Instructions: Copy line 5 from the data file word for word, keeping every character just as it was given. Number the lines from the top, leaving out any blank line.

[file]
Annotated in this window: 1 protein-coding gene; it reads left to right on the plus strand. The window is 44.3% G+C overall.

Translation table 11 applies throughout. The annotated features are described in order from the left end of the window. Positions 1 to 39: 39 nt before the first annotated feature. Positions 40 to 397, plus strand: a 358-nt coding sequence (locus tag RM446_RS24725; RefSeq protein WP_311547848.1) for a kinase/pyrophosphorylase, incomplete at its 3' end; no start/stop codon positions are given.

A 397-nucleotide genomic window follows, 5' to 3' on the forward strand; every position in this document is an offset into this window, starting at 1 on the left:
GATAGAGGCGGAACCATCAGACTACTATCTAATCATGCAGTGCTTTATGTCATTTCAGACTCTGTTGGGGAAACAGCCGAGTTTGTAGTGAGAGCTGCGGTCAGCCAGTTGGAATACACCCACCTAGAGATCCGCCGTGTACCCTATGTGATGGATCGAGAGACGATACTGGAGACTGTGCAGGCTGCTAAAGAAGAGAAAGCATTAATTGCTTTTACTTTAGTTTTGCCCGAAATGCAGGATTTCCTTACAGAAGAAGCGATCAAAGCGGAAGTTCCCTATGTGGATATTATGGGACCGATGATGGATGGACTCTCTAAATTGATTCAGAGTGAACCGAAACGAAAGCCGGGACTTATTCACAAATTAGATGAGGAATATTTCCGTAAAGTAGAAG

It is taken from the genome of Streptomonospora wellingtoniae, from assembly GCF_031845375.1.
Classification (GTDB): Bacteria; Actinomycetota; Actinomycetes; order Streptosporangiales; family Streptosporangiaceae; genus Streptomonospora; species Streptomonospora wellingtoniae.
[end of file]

It is taken from the genome of Streptomonospora wellingtoniae, from assembly GCF_031845375.1.